Walsham spent the whole of his professional life in the pursuit of surgery, and attained eminence - but at a great cost, for he overworked a fragile body, and though he gained much money he never lived to enjoy it. As an anatomist and as a teacher he was facile princeps. The dissections which he made are still preserved in the anatomical rooms of the Hospital, and his pupils passed easily at the College examinations.

He stood about five feet four inches in height and was beautifully proportioned, his hand so small that he could easily pass it through an incision where another could not introduce more than three fingers, nevertheless he undertook the larger operations of surgery like the removal of the upper jaw or amputation on a muscular patient. He was neat, rapid, dexterous, and extremely delicate in his manipulations, although his hands trembled before he began to operate. He knew exactly what he wanted to do, and hardly ever failed to carry out his design. In cases of grave emergency he rose to the occasion with promptitude. He kept himself in touch with the most recent developments of surgery, carried out the later Listerian methods, and was one of the first surgeons in the Hospital to use gloves - first of cotton, afterwards of rubber - whilst operating; he was also one of the first surgeons in the Hospital to practise general abdominal surgery. He contributed a paper entitled, "Some Remarks on the Surgery of the Gall-bladder and Bile-ducts" (St Bart's Hosp Rep, 1901, xxxvii, 321), which gave details of his first twenty cases.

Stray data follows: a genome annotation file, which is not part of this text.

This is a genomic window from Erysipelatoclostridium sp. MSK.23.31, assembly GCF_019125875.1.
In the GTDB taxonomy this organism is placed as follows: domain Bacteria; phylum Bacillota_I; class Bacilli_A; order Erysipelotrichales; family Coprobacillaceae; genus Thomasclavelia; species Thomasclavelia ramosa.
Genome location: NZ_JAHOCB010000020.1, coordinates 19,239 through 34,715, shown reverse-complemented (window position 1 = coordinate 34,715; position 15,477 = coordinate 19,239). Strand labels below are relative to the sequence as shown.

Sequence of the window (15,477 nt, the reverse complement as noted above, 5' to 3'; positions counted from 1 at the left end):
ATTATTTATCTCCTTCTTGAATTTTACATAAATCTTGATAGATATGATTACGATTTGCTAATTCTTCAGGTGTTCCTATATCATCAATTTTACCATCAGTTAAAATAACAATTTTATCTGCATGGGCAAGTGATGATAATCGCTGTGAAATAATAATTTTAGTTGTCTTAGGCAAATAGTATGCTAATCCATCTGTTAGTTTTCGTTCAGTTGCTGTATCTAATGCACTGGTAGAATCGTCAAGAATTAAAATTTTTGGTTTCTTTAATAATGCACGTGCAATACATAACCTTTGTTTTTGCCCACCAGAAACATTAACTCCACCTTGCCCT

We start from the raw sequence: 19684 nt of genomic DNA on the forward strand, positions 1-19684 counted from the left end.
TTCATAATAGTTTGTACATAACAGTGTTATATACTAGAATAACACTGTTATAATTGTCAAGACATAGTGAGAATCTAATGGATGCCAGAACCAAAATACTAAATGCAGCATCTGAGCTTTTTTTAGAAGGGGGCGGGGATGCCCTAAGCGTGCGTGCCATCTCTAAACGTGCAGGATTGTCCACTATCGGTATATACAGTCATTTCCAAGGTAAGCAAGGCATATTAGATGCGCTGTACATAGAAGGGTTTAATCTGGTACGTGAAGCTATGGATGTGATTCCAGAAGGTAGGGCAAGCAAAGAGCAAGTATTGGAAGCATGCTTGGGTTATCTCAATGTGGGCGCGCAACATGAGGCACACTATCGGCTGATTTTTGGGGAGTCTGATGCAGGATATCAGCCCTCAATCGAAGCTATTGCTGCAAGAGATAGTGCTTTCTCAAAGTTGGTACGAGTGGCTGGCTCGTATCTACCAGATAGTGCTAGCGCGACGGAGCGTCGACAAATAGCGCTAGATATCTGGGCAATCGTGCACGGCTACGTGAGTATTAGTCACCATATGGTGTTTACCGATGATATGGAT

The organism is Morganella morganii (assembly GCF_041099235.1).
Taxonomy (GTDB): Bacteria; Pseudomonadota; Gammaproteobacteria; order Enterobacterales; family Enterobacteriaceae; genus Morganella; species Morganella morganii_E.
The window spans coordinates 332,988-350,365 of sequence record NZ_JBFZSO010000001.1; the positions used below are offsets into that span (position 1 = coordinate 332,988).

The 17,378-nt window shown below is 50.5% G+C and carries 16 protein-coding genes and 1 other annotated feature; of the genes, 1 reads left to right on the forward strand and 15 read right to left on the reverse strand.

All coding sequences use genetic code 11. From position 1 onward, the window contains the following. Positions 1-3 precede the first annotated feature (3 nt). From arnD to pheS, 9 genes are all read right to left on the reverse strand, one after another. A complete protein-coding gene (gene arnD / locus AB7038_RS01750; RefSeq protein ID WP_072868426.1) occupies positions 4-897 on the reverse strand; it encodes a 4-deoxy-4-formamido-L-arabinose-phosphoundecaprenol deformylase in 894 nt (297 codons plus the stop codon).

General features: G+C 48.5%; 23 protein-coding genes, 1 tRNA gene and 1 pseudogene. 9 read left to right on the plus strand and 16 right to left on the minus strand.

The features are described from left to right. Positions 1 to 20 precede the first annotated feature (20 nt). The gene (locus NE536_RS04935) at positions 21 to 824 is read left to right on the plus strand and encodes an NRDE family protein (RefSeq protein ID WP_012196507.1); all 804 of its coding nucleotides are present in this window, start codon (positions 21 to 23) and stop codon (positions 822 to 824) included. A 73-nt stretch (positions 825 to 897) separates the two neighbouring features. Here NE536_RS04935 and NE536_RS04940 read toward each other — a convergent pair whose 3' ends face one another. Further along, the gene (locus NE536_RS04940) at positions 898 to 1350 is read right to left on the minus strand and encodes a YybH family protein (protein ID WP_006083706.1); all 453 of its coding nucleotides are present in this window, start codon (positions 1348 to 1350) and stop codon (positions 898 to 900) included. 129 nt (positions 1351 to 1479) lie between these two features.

Walsham had keen hazel eyes, and spoke in short incisive sentences with a degree of energy and vivacity which sometimes seemed out of proportion to the subject, though it served to arrest the attention of his hearers. He held high rank in Freemasonry, and when the project of founding the Rahere Lodge No 2546 for the convenience of masons belonging to St Bartholomew's Hospital was mooted in 1895, Walsham at once interested himself, and it was chiefly by his endeavours, ably seconded by those of Sir Alfred Cooper (qv) and Dr Clement Godson, that the Lodge was so rapidly successful as to become a model for others on the same lines.

A Manual of Operative Surgery on the Dead Body (with Sir Thomas Smith), 8vo, 2nd ed, 1876.
Handbook of Surgical Pathology for the Use of Students in the St. Bartholomew's Hospital Museum, 8vo, 1878; 2nd ed conjointly with D'Arcy Power, 8vo, 1890. This was more than a mere guide to the Museum, for it was practically a manual of surgical pathology to be read with selected specimens whose numbers were given.
Surgery: its Theory and Practice, 12mo, 1887; 8th ed, 1903. It contained a concise statement of the whole existing knowledge of surgery and was for many years the text-book most used by students for the pass degrees. It is said that Walsham wrote the first edition four or five times before it was printed, and the whole of his leisure time was spent in bringing the succeeding editions up to date. Posthumous editions were edited by W G Spencer, FRCS.

Sources used to compile this entry: [St Bart's Hosp Jour, 1903, xi, 17, 18, with a good full-page portrait. St Bart's Hosp Rep, 1903, xxxix, p. xxxiii, with a bibliography. Dict Nat Biog, Supplement ii, sub nomine et auct ibi cit. Norman Moore's History of St Bartholomew's Hospital, ii, 696. Personal knowledge].

The Royal College of Surgeons of England